They became one of the best-known cavalry units in American history, though few people remember their official title, the First U.S. Volunteer Cavalry. But mention the name "Rough Riders," and visions come to mind of the charge up San Juan Hill, led by Leonard Wood and Teddy Roosevelt. The Rough Riders served with distinction during the Spanish-American War. The monument at Arlington National Cemetery was erected to their memory by the members and friends of the regiment in 1906. The official dedication took place on April 12, 1907.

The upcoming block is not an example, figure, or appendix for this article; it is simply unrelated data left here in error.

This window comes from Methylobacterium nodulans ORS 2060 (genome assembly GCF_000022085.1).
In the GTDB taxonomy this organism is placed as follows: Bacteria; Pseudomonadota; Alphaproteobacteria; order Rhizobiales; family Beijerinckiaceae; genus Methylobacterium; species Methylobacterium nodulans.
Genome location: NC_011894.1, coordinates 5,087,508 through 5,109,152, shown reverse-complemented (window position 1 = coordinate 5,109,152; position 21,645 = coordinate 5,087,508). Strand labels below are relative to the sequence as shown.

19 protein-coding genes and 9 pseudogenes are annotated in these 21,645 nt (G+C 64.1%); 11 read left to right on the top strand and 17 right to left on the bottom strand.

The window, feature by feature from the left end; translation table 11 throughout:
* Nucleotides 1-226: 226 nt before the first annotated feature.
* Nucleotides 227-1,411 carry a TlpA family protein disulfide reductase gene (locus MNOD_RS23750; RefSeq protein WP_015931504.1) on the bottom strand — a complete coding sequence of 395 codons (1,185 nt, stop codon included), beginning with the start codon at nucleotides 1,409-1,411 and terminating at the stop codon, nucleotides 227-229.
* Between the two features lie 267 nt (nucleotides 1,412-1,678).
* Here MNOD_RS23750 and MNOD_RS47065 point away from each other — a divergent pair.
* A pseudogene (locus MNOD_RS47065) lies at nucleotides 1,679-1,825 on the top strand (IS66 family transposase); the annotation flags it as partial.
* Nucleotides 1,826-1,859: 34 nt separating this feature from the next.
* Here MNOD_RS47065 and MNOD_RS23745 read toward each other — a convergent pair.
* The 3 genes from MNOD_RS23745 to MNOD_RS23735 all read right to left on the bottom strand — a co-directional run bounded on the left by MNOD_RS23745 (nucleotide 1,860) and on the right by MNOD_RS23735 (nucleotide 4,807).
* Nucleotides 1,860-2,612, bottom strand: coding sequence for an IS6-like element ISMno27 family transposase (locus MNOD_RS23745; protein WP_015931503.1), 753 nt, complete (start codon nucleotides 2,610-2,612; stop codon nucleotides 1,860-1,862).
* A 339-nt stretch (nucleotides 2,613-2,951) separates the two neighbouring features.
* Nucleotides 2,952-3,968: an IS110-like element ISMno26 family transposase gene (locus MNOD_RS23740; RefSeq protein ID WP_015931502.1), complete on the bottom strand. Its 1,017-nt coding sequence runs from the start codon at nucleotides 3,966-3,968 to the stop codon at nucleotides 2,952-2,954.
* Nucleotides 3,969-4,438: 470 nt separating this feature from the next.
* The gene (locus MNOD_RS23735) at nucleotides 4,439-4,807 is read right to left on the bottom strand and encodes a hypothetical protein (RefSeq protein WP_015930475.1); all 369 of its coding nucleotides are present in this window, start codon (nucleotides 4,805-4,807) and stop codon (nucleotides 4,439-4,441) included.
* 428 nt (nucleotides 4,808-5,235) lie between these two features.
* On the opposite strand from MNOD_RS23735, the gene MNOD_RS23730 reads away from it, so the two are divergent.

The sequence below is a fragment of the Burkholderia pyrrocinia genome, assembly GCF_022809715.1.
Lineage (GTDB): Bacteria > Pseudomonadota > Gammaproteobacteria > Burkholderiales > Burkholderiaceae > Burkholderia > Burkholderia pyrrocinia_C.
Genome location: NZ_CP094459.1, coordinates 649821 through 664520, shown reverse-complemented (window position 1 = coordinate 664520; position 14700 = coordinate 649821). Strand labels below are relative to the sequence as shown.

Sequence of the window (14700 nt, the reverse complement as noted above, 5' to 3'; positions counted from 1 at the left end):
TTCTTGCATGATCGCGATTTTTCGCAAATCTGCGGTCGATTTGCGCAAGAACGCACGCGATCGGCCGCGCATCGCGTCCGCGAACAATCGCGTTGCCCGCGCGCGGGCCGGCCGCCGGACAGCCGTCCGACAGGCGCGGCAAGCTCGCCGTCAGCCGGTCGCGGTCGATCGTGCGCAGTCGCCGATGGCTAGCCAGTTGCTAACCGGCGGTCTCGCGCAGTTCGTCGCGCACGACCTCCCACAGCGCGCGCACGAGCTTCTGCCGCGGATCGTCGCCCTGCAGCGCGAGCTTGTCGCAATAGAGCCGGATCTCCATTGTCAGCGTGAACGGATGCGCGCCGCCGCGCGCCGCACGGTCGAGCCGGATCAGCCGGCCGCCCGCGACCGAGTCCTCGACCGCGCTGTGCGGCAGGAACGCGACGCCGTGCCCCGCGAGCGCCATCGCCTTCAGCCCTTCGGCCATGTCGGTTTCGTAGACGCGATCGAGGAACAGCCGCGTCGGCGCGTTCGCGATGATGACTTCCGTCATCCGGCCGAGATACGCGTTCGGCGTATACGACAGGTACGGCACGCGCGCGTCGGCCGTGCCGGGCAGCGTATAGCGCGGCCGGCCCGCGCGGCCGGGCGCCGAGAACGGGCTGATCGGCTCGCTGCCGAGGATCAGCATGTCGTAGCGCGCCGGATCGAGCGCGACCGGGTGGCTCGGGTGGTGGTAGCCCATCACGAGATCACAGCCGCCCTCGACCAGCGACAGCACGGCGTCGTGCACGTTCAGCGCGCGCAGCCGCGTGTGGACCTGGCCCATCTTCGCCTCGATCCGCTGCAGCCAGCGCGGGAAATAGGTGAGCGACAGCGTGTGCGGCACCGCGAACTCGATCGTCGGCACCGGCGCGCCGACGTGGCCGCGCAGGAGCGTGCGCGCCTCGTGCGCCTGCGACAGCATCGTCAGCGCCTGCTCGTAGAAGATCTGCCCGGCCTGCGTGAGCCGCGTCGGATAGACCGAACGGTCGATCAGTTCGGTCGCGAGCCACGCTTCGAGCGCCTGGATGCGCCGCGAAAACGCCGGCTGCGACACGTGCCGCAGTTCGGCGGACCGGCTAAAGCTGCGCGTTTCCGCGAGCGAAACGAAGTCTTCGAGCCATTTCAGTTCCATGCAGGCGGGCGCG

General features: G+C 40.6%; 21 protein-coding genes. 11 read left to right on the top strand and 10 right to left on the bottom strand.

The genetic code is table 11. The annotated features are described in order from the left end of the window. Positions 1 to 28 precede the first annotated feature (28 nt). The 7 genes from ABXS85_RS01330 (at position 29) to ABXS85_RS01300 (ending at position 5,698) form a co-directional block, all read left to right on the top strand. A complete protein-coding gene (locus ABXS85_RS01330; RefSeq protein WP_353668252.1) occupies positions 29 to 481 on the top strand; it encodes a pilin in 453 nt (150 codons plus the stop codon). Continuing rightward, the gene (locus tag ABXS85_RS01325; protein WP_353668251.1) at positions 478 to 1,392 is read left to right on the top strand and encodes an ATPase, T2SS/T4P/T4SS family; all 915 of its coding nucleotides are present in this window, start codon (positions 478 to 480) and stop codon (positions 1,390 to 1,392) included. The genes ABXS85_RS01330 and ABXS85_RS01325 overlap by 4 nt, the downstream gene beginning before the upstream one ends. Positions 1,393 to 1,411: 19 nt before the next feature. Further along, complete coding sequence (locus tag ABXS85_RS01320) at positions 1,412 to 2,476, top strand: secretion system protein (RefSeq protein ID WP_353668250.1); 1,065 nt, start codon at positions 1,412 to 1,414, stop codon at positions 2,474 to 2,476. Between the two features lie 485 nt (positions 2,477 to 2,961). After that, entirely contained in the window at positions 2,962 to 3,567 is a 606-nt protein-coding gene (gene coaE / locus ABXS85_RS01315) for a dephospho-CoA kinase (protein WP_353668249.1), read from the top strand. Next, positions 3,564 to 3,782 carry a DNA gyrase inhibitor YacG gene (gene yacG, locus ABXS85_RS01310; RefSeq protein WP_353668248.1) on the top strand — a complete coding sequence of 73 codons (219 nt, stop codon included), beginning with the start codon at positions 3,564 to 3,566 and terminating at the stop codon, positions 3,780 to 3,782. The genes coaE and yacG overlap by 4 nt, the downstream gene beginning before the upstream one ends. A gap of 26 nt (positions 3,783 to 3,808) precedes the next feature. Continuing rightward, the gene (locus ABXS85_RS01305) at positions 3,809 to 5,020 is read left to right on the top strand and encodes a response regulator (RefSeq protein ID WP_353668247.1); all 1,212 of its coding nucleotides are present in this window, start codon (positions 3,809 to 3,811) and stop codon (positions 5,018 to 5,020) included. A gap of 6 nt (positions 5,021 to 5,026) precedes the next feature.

It is a large, dark-grey granite stone that displays the insignia of the First U.S. Volunteer Cavalry on its west face. It also lists the battles in which the Rough Riders took part — Las Guasimas, San Juan, and Santiago. The names of all the officers and enlisted men of the First Cavalry who lost their lives during the Spanish-American War are engraved on the imposing granite stone.
The inscription on the monument reads:
IN MEMORY OF
THE DECEASED MEMBERS
OF THE 1ST U.S.
ERECTED BY THE MEMBERS AND
FRIENDS OF THE REGIMENT